Social and Environmental Concerns
Due to climate fluctuations and increased prominence of its impacts, the gravity as well as scope of other connected environmental and social concerns is increasing. Ecosystems are declining, resources are dwindling, and potential effect on the Earth's biodiversity is unclear. The effects go far beyond the Earth's true-life sustenance capacity. James Hansen, a scientist from NASA and one of America's first climatologists who showed the Congress evidence of climate change's threat over two decades ago, asserts that our aim must be to lower atmospheric carbon dioxide concentrations to 350 ppm (parts per million). Carbon dioxide concentration before the 18th century Industrial Revolution was roughly 287 ppm; however, 2008 estimates reveal it to be at an alarming 387 ppm, increasing at a projected annual rate of two to three ppm (Wilhelm, 2013).
Implications for Climate Change Communication
It is imperative to understand these challenges' implications for communication of climate change (Moser, 2010):
1. Firstly, perceiving and understanding climate change is not an easy task for most of the common people. Hence, there is a call for communicators to find simpler and more explicit mental models, metaphors, and imagery, together with compelling framing, for laying the groundwork for more proper cognitive processing.
1. Secondly, irrespective of how inevitable and urgent an issue climate change is to experts, it is currently (and probably for quite some time into the future) an ambiguous, mediated issue for a majority of lay individuals, and is conveniently undermined by more direct, present experiences. In other words, lay people require abundant, explicit, consistent, and sufficiently strong signals supporting required changes. This distinct signaling task cannot be underestimated, considering the obstacles of cognition, societal and climate system lags, man-nature disconnect, and other issues/distractions that vie for constant consideration/implication.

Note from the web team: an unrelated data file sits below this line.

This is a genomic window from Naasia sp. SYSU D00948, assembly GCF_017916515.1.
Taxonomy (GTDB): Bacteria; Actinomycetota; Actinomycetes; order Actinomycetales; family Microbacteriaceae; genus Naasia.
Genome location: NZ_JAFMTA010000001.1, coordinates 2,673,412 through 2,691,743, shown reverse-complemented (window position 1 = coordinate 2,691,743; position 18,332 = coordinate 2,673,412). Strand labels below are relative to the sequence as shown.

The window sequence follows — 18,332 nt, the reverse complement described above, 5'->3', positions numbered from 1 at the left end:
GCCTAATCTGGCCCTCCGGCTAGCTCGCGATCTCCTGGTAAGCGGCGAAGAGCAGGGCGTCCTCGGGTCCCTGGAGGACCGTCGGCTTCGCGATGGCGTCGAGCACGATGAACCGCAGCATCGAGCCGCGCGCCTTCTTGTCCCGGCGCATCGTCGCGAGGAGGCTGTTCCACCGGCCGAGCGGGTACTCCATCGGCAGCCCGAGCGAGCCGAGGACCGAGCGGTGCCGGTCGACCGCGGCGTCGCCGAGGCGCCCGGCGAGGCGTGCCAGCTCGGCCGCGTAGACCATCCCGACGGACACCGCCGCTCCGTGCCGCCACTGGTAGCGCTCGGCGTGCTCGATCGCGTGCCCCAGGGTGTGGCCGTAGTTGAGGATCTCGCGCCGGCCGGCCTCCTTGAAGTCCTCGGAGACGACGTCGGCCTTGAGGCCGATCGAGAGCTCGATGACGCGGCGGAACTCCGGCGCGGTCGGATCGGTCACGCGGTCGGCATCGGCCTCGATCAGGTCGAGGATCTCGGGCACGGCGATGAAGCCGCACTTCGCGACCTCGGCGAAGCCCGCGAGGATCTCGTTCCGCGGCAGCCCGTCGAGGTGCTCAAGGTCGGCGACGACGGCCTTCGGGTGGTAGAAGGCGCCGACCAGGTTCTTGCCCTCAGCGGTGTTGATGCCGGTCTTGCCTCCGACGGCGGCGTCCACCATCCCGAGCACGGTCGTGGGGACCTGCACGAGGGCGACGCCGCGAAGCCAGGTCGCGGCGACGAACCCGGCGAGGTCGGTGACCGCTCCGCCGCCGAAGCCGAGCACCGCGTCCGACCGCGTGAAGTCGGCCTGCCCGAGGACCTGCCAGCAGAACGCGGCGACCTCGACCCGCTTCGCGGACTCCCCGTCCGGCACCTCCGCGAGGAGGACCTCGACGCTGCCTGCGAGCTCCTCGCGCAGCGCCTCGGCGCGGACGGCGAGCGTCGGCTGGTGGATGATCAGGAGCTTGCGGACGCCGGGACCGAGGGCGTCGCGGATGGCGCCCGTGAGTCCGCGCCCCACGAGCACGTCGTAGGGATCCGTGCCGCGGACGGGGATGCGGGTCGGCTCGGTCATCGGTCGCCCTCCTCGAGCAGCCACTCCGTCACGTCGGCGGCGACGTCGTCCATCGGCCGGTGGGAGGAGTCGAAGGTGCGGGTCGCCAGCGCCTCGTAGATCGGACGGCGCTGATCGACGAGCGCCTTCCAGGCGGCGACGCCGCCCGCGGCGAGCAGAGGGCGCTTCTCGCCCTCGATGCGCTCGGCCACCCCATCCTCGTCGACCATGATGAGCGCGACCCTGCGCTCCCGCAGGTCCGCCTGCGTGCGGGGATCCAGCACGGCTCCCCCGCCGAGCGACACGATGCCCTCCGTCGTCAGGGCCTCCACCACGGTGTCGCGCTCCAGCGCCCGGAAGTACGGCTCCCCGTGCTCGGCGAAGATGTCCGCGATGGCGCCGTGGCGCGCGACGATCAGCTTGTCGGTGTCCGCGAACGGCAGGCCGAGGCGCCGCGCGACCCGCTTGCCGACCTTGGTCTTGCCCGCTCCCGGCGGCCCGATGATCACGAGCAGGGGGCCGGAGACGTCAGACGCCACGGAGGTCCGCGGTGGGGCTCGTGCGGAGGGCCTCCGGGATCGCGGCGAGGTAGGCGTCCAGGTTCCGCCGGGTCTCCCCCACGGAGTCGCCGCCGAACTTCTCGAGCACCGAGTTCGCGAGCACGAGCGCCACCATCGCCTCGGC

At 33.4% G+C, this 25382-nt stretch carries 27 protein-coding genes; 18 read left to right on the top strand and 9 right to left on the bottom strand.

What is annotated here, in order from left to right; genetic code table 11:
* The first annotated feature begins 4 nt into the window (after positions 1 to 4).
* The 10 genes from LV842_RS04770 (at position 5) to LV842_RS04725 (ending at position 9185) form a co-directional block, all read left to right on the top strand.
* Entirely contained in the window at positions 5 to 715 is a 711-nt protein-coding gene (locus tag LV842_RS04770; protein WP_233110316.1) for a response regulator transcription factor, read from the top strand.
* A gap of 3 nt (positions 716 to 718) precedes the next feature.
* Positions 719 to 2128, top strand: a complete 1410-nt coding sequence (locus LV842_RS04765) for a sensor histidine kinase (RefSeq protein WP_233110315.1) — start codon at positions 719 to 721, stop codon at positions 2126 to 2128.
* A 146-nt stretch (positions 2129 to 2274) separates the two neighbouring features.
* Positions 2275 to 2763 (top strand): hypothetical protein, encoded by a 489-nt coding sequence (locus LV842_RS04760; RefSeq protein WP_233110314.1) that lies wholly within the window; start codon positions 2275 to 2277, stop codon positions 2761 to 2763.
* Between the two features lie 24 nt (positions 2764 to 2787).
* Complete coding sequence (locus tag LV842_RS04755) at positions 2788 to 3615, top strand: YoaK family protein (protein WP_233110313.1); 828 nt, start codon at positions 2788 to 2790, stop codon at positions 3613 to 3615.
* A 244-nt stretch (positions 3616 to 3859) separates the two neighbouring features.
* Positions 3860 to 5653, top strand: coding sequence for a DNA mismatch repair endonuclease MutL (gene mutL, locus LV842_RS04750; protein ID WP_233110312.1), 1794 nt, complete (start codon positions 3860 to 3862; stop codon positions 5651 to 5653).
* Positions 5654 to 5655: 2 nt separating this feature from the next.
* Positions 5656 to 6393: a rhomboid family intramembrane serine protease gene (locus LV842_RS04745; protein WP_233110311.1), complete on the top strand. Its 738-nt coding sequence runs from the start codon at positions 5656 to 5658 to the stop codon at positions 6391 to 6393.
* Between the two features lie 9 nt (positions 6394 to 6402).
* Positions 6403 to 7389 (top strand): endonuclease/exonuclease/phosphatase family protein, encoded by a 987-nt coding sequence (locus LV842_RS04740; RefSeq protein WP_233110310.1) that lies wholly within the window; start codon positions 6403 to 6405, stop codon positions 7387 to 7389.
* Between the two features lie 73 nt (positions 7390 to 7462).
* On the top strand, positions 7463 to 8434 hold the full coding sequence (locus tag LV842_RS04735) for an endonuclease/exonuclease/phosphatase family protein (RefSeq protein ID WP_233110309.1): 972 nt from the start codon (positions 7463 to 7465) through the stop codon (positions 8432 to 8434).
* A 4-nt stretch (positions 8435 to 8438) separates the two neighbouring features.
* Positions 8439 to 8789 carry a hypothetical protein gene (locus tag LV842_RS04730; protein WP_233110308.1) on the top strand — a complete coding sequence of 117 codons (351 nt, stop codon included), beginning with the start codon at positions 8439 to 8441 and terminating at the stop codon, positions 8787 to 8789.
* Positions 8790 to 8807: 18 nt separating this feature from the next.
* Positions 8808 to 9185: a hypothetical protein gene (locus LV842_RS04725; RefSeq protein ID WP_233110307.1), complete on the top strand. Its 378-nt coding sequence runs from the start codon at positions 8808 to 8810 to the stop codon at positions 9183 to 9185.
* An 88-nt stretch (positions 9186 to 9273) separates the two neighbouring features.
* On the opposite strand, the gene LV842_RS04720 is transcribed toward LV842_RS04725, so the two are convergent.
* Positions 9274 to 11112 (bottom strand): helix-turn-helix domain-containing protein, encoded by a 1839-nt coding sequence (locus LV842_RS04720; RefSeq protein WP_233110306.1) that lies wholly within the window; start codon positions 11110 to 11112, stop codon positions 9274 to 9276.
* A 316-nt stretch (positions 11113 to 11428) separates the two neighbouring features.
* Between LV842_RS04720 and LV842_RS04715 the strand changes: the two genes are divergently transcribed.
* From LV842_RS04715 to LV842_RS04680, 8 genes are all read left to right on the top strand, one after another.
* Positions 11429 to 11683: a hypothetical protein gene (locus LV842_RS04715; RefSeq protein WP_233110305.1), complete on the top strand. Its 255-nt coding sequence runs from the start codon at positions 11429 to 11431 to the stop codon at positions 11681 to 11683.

1. Thirdly, while further knowledge and increased scientific literacy is welcome and crucial for a number of reasons, assuming that people simply lack climate change information, education (or insight), and that filling these knowledge gaps and consequently forcing lay people to somehow interpret findings in some specific way would make them automatically act and decrease carbon footprint and energy consumption, is an overly simplistic thought.
1. Lastly, scientists have, since long, maintained and will, in future, maintain a privileged status as climate change-related knowledge holders, interpreters and messengers. For being effective, scientists as well as other communicators need to familiarize themselves further with the communication scholarship. Clearly, communication between lay, unevenly motivated and interested individuals, and highly-educated communicators requires considerable effort to result in increased comprehension and constructive involvement.
Researchers aim at understanding how climate and weather can impact human health, as well as estimate the nature, size, and timing of these impacts. Public health officials' and scientists' primary aim is prevention of rise in unfavourable impacts linked to changing climate and weather, as well as realizing that scarce public health resources might… [END OF PREVIEW]